Are you using AI for content creation or image classification? Then it’s critical to put checks in place to correct such mistakes before your content goes live.

Biased ad delivery

Facebook has been called out for biased ad delivery issues since way back in 2016. Back then, the issue was that advertisers could choose to exclude certain ethnic groups for ads for things like jobs and housing.

More recently, Facebook’s AI-based algorithms have been shown to present bias in the way they distribute job and housing ads. They reinforce gender bias in job roles. And they follow racial stereotypes about income and class in housing ads. This biased distribution is completely steered by AI algorithms, not the advertisers themselves.

A new AI Act passed by the European Commission aims to address this sort of algorithmic discrimination. It specifically prohibits social scoring based on social behavior or personal traits in ways that are detrimental to groups of people. The Act calls out targeted job ads as a potential problem area.

Misinformation and “hallucinations”

Two of the best-known recent examples of social media misinformation created by AI both involve Taylor Swift. First came the deepfake nude images of the singer that ricocheted around the world on X before the platform removed them. Another round of deepfakes targeting Swift claimed to show her endorsing former U.S. President Donald Trump.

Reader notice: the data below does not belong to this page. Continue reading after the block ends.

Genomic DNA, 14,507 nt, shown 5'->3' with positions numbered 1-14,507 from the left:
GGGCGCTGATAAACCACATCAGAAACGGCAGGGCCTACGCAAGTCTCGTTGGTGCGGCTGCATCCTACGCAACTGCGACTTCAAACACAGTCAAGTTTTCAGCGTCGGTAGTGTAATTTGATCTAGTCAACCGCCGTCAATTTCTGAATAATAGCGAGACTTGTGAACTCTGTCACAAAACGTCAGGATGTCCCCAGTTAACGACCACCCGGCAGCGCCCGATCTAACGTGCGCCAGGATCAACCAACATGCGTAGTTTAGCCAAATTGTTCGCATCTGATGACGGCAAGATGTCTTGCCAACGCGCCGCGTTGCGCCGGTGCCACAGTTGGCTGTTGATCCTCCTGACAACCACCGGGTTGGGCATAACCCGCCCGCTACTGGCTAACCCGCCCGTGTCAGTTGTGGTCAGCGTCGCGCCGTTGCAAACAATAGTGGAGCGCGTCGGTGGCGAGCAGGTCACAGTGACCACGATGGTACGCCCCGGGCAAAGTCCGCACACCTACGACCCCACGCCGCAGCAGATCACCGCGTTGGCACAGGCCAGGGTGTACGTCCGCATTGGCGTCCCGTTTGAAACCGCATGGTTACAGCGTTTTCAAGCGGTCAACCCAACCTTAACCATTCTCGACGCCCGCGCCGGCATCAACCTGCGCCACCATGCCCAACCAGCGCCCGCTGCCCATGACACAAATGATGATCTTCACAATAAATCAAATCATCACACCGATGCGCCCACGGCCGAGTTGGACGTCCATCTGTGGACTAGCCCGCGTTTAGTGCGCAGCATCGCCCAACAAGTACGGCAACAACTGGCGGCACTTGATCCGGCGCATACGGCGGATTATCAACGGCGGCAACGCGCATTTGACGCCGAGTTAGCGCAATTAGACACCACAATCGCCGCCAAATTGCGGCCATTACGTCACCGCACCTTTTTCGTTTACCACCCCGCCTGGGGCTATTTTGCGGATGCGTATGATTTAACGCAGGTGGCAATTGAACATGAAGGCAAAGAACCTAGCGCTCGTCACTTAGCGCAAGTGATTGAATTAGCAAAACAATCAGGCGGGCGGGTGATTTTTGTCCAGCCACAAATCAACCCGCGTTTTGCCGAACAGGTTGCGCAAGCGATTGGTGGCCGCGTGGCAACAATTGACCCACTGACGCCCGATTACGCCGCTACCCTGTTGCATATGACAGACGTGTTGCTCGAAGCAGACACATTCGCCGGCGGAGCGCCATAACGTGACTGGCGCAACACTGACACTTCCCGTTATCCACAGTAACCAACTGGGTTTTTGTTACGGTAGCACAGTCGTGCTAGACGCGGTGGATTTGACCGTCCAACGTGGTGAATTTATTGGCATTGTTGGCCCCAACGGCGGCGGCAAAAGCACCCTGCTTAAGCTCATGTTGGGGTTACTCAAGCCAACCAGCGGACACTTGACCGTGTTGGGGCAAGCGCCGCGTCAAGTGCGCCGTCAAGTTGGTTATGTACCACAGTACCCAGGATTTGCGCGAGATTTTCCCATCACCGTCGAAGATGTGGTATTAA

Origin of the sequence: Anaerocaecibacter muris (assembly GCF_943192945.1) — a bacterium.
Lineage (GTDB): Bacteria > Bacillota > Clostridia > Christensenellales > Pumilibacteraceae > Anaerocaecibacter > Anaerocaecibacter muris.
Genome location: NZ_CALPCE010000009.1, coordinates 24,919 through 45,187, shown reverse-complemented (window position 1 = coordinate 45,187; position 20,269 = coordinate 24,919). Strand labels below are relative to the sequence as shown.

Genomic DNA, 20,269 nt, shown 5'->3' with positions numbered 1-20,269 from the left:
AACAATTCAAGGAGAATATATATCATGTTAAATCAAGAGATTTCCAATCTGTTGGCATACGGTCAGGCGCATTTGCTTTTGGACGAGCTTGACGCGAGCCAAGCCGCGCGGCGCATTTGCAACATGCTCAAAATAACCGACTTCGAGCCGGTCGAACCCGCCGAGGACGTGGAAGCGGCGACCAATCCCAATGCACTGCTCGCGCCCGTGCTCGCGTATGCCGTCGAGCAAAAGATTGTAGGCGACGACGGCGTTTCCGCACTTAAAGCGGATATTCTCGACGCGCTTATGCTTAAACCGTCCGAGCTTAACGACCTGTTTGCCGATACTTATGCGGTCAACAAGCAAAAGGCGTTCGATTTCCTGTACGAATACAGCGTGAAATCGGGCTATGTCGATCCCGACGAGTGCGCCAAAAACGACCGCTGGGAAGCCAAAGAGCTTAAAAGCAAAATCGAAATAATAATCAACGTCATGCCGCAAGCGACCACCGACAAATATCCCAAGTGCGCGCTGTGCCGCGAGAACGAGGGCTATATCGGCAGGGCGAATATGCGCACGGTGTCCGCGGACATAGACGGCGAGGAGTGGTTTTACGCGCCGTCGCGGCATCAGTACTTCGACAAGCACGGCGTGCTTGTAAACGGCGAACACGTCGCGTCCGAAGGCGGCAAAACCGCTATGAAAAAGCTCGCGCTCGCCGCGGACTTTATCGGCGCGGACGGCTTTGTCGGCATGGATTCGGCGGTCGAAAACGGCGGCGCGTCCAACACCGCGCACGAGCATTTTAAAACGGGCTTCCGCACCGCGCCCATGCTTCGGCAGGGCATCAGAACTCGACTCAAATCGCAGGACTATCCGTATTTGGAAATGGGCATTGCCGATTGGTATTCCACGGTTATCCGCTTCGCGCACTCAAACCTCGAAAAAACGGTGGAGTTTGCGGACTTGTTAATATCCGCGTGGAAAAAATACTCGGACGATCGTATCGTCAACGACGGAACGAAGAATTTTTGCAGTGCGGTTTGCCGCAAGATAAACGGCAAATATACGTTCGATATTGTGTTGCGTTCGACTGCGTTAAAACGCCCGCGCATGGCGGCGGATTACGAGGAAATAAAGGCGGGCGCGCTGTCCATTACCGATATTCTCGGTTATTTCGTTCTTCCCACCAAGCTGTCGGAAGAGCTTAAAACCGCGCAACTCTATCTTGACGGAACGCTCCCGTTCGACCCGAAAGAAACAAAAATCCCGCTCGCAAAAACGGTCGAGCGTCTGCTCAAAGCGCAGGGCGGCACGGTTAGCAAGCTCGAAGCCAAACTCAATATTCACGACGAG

AI has also been known to “hallucinate.” That is, it can make up information out of thin air. This has happened in a slew of legal cases involving fake citations of nonexistent case law.

Graph of Legal hallucination rates across three popular LLMs

Source: Stanford University Human-Centered Artificial Intelligence

Marketers are unlikely to create deepfakes themselves. Or to intentionally distribute misinformation. But it’s important to double-check any “facts” that AI tools provide for your content. And it’s critical to confirm the veracity of photos, videos, or any other content before resharing.

Data security

Digital marketers have always been responsible for protecting customer data. But the stakes have grown much higher with the introduction of AI. AI tools make it easy for scammers to use any customer data point as the basis of a fraudulent identity.

This means it’s more important than ever to think about how much data you really need from customers. Even more so for leads. When you do collect and store data, make sure it’s managed through a secure and compliant CRM tool.

Tip. Connect your social channels with your CRM through integrations like those available in the Hootsuite App Directory to reduce the number of data storage locations.

Impacts on existing compliance requirements